Chlamydia trachomatis is a human-adapted pathogen and develops exclusively inside a vacuolar compartment. It is the leading cause of sexually transmitted infection of bacterial origin. The Subtil lab investigates how the bacteria manipulate the host cell to establish a beneficial replication niche. Our recent studies have characterized some of the consequences of infection on host cell intracellular traffic, host metabolism, chromatin integrity and on the innate response to infection.
The bacteria manipulate intracellular traffic to build their own replication niche. The successful candidate will investigate FcRn-mediated transport of immunoglobulins in polarized epithelial cells infected with Chlamydia trachomatis. The effects of immunoglobulins against specific bacterial antigens on the course of infection will be studied to identify suitable vaccine candidates. This project is led in collaboration with Sanofi Pasteur.
The applicant will benefit from a highly collaborative, dynamic and international environment at Institut Pasteur within center Paris. The Subtil lab is associated with the Cell Biology and Infection department (18 teams). The Institut Pasteur hosts 13 departments (142 teams) and counts 15 technological platforms.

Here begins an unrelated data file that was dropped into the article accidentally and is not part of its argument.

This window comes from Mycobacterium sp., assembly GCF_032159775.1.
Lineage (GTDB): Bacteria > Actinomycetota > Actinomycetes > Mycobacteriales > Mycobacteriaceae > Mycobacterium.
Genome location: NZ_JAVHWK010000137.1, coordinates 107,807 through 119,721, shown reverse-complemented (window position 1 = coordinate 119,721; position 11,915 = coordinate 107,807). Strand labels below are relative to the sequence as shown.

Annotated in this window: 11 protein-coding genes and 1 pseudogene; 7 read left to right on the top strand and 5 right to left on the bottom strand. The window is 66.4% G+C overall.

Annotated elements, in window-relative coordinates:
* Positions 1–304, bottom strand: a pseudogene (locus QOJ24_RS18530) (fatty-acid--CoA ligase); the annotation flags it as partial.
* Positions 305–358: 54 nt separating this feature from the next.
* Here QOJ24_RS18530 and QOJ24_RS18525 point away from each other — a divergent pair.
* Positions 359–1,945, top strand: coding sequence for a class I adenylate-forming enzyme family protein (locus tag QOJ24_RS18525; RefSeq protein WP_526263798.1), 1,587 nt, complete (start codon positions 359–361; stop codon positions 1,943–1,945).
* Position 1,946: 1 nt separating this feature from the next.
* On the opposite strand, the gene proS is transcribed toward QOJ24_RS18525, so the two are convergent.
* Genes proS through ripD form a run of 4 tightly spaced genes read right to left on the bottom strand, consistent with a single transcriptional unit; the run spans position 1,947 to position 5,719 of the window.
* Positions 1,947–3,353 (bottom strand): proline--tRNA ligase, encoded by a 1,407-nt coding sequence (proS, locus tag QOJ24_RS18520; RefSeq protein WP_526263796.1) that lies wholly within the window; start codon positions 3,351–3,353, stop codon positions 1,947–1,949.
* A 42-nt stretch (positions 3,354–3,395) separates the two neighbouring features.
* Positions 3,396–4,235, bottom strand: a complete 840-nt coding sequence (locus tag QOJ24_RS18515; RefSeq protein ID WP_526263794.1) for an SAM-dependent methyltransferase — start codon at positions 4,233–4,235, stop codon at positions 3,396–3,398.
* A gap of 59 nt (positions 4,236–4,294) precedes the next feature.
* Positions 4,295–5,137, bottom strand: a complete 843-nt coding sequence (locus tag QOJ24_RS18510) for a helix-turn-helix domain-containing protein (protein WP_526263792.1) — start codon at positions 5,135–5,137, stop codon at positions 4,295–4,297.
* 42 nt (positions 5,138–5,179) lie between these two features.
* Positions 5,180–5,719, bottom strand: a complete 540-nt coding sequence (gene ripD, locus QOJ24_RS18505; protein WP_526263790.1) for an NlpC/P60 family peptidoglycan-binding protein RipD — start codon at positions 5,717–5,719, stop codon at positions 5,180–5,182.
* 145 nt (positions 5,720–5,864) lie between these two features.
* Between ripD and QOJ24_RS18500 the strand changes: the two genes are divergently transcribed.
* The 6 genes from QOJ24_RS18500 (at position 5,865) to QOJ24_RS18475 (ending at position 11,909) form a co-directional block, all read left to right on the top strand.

Please visit our web site: https://research.pasteur.fr/en/team/cellular-biology-of-microbial-infection/
- PhD in cell biology, with large experience in microscopy techniques and image analysis.
- An experience in models of polarized epithelial cells is a plus but is not essential.
Based on experience following Institut Pasteur grids. The project is funded for 24 months, with possible extension.
Submit a cover letter containing a statement of interests and future goals, a CV with a list of publications and names of two references from mentors to firstname.lastname@example.org
Applications are reviewed as they are received: candidates are encouraged to submit their application as soon as possible. The expected start date is May 2022.
Related publications from the Subtil lab
– The Chlamydia effector CT622/TaiP targets a non-autophagy related function of ATG16L1 PNAS (2020). 117(43):26784-26794 doi:10.1073/pnas.2005389117
– Infection-driven activation of transglutaminase 2 boosts glucose uptake and hexosamine biosynthesis in epithelial cells. EMBO J. (2020) 39, e102166 doi 10.15252/embj.2019102166
– The loss of expression of a single type 3 effector (CT622) strongly reduces Chlamydia trachomatis infectivity and growth Front Cell Infect Microbiol. (2018) 8:145 doi 10.3389/fcimb.2018.00145
– The DUF582 Proteins of Chlamydia trachomatis Bind to Components of the ESCRT Machinery, Which Is Dispensable for Bacterial Growth In vitro. Front Cell Infect Microbiol. (2016) Oct 7;6:123. doi: 10.3389/fcimb.2016.00123
– Sequestration of host metabolism by an intracellular pathogen. eLife. (2016) Mar 16;5:e12552. doi: 10.7554/eLife.12552.